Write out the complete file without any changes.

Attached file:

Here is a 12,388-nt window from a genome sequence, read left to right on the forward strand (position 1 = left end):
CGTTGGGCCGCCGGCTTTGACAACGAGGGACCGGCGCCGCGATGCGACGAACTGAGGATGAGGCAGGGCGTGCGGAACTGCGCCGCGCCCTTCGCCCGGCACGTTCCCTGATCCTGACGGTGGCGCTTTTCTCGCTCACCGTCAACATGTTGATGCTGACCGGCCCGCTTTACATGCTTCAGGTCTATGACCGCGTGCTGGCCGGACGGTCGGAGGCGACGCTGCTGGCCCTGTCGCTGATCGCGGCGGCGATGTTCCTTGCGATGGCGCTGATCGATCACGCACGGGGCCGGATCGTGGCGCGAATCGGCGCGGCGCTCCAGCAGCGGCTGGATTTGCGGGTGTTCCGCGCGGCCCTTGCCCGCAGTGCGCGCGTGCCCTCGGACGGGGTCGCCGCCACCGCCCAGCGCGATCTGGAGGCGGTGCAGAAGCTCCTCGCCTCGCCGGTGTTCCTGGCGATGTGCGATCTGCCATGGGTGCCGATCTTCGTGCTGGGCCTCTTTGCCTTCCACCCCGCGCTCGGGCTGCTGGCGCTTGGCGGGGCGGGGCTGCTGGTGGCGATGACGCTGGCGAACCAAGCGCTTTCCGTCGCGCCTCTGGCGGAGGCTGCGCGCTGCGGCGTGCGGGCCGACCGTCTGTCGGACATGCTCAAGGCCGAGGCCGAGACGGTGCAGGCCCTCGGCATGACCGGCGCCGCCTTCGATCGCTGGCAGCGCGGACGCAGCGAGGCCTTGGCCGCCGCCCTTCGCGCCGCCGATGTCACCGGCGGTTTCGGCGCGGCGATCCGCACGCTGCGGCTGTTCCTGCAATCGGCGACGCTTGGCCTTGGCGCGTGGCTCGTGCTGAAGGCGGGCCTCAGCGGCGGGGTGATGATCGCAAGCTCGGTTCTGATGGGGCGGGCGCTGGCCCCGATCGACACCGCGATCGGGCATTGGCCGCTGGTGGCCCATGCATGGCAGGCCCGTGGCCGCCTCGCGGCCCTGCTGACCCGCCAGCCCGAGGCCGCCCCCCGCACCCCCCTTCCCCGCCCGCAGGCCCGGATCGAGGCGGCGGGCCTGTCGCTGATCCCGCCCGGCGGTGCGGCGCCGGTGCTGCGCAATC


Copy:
Here is a 12,388-nt window from a genome sequence, read left to right on the forward strand (position 1 = left end):
CGTTGGGCCGCCGGCTTTGACAACGAGGGACCGGCGCCGCGATGCGACGAACTGAGGATGAGGCAGGGCGTGCGGAACTGCGCCGCGCCCTTCGCCCGGCACGTTCCCTGATCCTGACGGTGGCGCTTTTCTCGCTCACCGTCAACATGTTGATGCTGACCGGCCCGCTTTACATGCTTCAGGTCTATGACCGCGTGCTGGCCGGACGGTCGGAGGCGACGCTGCTGGCCCTGTCGCTGATCGCGGCGGCGATGTTCCTTGCGATGGCGCTGATCGATCACGCACGGGGCCGGATCGTGGCGCGAATCGGCGCGGCGCTCCAGCAGCGGCTGGATTTGCGGGTGTTCCGCGCGGCCCTTGCCCGCAGTGCGCGCGTGCCCTCGGACGGGGTCGCCGCCACCGCCCAGCGCGATCTGGAGGCGGTGCAGAAGCTCCTCGCCTCGCCGGTGTTCCTGGCGATGTGCGATCTGCCATGGGTGCCGATCTTCGTGCTGGGCCTCTTTGCCTTCCACCCCGCGCTCGGGCTGCTGGCGCTTGGCGGGGCGGGGCTGCTGGTGGCGATGACGCTGGCGAACCAAGCGCTTTCCGTCGCGCCTCTGGCGGAGGCTGCGCGCTGCGGCGTGCGGGCCGACCGTCTGTCGGACATGCTCAAGGCCGAGGCCGAGACGGTGCAGGCCCTCGGCATGACCGGCGCCGCCTTCGATCGCTGGCAGCGCGGACGCAGCGAGGCCTTGGCCGCCGCCCTTCGCGCCGCCGATGTCACCGGCGGTTTCGGCGCGGCGATCCGCACGCTGCGGCTGTTCCTGCAATCGGCGACGCTTGGCCTTGGCGCGTGGCTCGTGCTGAAGGCGGGCCTCAGCGGCGGGGTGATGATCGCAAGCTCGGTTCTGATGGGGCGGGCGCTGGCCCCGATCGACACCGCGATCGGGCATTGGCCGCTGGTGGCCCATGCATGGCAGGCCCGTGGCCGCCTCGCGGCCCTGCTGACCCGCCAGCCCGAGGCCGCCCCCCGCACCCCCCTTCCCCGCCCGCAGGCCCGGATCGAGGCGGCGGGCCTGTCGCTGATCCCGCCCGGCGGTGCGGCGCCGGTGCTGCGCAATC